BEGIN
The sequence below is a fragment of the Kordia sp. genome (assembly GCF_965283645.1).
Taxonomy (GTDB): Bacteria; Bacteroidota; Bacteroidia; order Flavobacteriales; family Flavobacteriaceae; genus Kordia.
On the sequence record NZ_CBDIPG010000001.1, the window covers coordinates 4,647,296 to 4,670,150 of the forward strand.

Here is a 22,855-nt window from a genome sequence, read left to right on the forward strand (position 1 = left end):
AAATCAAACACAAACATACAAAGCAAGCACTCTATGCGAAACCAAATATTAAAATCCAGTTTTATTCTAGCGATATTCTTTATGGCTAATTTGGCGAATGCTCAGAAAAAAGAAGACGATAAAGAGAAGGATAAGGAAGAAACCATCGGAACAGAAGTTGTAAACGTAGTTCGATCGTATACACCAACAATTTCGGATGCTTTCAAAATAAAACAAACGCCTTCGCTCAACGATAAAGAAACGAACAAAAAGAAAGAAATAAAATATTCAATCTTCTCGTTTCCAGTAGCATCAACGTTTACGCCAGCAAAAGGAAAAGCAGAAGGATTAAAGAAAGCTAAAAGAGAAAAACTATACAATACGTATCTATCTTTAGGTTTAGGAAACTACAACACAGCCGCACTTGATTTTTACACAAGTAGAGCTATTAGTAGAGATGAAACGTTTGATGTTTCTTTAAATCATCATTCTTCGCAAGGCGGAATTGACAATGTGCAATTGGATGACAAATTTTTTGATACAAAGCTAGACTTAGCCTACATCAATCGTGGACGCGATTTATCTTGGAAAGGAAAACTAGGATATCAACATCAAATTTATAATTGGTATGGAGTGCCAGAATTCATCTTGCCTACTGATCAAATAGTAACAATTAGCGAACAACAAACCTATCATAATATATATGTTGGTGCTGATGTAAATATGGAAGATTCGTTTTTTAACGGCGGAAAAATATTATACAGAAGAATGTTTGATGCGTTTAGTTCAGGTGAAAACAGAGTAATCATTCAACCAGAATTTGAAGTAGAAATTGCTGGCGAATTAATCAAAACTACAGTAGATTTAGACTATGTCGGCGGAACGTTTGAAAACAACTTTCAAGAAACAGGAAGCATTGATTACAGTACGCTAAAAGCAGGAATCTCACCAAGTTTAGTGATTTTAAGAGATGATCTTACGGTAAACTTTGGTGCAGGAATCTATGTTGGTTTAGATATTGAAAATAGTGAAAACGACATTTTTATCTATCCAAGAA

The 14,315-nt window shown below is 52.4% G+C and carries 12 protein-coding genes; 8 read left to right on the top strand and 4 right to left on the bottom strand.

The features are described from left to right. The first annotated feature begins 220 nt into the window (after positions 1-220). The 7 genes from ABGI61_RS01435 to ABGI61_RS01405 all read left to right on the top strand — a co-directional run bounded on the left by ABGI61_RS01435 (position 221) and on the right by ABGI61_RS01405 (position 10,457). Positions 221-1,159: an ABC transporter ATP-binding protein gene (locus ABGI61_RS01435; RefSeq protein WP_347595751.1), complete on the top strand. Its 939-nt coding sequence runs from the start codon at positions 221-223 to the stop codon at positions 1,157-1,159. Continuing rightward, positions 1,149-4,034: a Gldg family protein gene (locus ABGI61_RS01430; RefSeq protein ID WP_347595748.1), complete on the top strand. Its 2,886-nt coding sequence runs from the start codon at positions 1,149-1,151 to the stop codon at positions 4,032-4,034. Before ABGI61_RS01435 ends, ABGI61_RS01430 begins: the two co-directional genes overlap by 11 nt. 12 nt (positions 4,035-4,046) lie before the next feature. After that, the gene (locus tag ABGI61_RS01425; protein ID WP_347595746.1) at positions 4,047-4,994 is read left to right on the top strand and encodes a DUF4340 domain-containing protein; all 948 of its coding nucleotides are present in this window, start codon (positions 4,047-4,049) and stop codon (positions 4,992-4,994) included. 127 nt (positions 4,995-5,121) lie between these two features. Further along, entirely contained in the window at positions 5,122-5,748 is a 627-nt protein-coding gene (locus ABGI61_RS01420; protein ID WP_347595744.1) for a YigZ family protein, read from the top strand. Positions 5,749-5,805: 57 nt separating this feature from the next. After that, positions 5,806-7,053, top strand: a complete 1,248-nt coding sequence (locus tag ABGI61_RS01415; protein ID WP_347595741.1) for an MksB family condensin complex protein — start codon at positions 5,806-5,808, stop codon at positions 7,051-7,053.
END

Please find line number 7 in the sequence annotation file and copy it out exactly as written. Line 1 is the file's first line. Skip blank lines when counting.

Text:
The features are described from left to right. The first annotated feature begins 220 nt into the window (after positions 1-220). The 7 genes from ABGI61_RS01435 to ABGI61_RS01405 all read left to right on the top strand — a co-directional run bounded on the left by ABGI61_RS01435 (position 221) and on the right by ABGI61_RS01405 (position 10,457). Positions 221-1,159: an ABC transporter ATP-binding protein gene (locus ABGI61_RS01435; RefSeq protein WP_347595751.1), complete on the top strand. Its 939-nt coding sequence runs from the start codon at positions 221-223 to the stop codon at positions 1,157-1,159. Continuing rightward, positions 1,149-4,034: a Gldg family protein gene (locus ABGI61_RS01430; RefSeq protein ID WP_347595748.1), complete on the top strand. Its 2,886-nt coding sequence runs from the start codon at positions 1,149-1,151 to the stop codon at positions 4,032-4,034. Before ABGI61_RS01435 ends, ABGI61_RS01430 begins: the two co-directional genes overlap by 11 nt. 12 nt (positions 4,035-4,046) lie before the next feature. After that, the gene (locus tag ABGI61_RS01425; protein ID WP_347595746.1) at positions 4,047-4,994 is read left to right on the top strand and encodes a DUF4340 domain-containing protein; all 948 of its coding nucleotides are present in this window, start codon (positions 4,047-4,049) and stop codon (positions 4,992-4,994) included. 127 nt (positions 4,995-5,121) lie between these two features. Further along, entirely contained in the window at positions 5,122-5,748 is a 627-nt protein-coding gene (locus ABGI61_RS01420; protein ID WP_347595744.1) for a YigZ family protein, read from the top strand. Positions 5,749-5,805: 57 nt separating this feature from the next. After that, positions 5,806-7,053, top strand: a complete 1,248-nt coding sequence (locus tag ABGI61_RS01415; protein ID WP_347595741.1) for an MksB family condensin complex protein — start codon at positions 5,806-5,808, stop codon at positions 7,051-7,053.